Tag Archives: Jimi Hendrix

Jimi Hendrix Quits Monkee Tour

Jimi Hendrix Quits Monkee Tour

July 17, 1967

Jimi Hendrix Quits Monkee Tour

Everyone Loves Hendrix?

          Young visitors to the Museum at Bethel Woods Center for the Arts (where Woodstock was, not where Woodstock is), often bemoan the fact that they weren't born for that famous festival. That they would have done anything to attend.

I don't disagree with their wish, but I will point out that despite his fame today, Jimi Hendrix was not beloved by every young person when he initially appeared on the American scene.

Hendrix first became famous, at least in a small corner of America, at the Monterey International Pop Festival in June 1967 when the next day's headlines read: Hendrix Sets Monterey Afire.

Of course the Monkees

To say that the Monkees were very popular in 1967 is an understatement. The Colgems label had released their debut album, The Monkees, on October 10, 1966. It became Billboard's #1 album on November 12. It remained there  until February 10, 1967! 124 days. What replaced it? Their second album, More of the Monkees, which remained the number one album until June 16...126 more days! Those numbers exceed the Beatles' opening days in 1964.

Mike Jeffery was Hendrix's manager and wanted to capitalize on that popularity with his emerging star. How better to do that than hook Hendrix onto the Comet Monkees?

While the Monkees may have been an assembled act whose members were actors more than musicians, that didn't mean those members didn't like music. Micky Dolenz, the Monkees' drummer, had first heard about Jimi Hendrix and seen him in the Village before Hendrix even went to the UK under the aegis of Animal bassist Chas Chandler.

The idea is hatched

Dolenz and fellow Monkee Peter Tork saw Hendrix at Monterey. Tork wasn't impressed...

...but Dolenz was and he recommended the two groups get together on the Monkees upcoming  28-city tour.

Jimi Hendrix Quits Monkee Tour

It didn't go well because, as I've sai, not every young person in 1967 was ready for or wanted to experience Jimi Hendrix. Had the Jefferson Airplane, the Who, or Joan Baez opened for the Monkees, the results would have been the same: kids repeatedly yelling "We want the Monkees!"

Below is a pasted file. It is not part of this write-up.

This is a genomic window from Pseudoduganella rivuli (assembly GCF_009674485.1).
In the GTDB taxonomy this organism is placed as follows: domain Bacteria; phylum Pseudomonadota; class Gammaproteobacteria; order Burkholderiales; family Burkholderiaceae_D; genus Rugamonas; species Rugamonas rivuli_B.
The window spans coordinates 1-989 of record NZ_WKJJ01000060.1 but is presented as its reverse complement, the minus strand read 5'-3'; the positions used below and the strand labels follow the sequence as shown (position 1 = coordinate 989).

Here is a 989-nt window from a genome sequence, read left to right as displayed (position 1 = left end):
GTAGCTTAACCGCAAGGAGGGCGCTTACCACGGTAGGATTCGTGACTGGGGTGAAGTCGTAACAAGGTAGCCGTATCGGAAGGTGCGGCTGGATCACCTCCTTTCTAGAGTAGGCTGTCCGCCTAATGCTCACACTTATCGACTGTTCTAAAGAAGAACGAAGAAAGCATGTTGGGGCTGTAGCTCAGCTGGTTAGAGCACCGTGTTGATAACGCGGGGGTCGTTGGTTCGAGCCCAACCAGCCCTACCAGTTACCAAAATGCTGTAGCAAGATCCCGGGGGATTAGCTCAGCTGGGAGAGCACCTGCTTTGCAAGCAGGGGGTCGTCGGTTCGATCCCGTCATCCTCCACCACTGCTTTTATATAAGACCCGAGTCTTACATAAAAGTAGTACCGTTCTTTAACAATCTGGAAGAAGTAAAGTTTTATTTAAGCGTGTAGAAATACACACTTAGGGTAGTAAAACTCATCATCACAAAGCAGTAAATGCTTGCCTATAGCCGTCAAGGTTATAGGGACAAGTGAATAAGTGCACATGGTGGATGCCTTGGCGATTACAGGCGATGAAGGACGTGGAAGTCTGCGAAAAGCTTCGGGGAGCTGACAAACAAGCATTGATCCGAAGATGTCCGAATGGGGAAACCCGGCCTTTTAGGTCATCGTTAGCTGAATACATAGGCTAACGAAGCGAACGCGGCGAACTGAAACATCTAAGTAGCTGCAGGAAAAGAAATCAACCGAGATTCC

Hendrix's presence thrilled the Monkees, but eight shows into the tour, Hendrix left.

Obviously the Experience didn't make the date announced in the above radio spot.
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Hendrix Sets Monterey Afire

Hendrix Sets Monterey Afire

June 18, 1967
from Monterey movie trailer: Mike Bloomfield followed by Eric Burdon’s song.

Hendrix Sets Monterey Afire

              The Monterey International Pop Festival was in its third day. The first day had included Simon and Garfunkel, Eric Burdon and the Animals. The second day included future Woodstock performers Canned Heat, Country Joe and the Fish, Jefferson Airplane, Janis Joplin with Big Brother and the Holding Company, and the Butterfield Blues Band (I wonder how much those bands being part of Monterey influenced Woodstock Ventures to include them two years later?).

               The third and final day's lineup included Big Brother again because the organizers really wanted Janis in the film they were making and had finally convinced the band to let them film their performance. Other future Woodstockers were The Who, Ravi Shankar, the Grateful Dead...

…and…

             Few if anyone realized what they would witness that evening. The crowd may have seen the name Jimi Hendrix Experience listed, but like someone today seeing the name The Paupers,  the name rang no bells.

               Hendrix's stateside story had been one as a sessions musician and briefly in Greenwich Village fronting his own group. His fortuitous move to England under the wing of Chas Chandler unlocked the door to success. The Beatles were also instrumental: Jimi Hendrix Plays Sgt Pepper.

Hendrix Sets Monterey Afire

            Hendrix played nine songs that night. Four his own, five (*) covers:
  1. Killing Floor*
  2. Foxy Lady
  3. Like a Rolling Stone*
  4. Rock Me Baby*
  5. Hey Joe*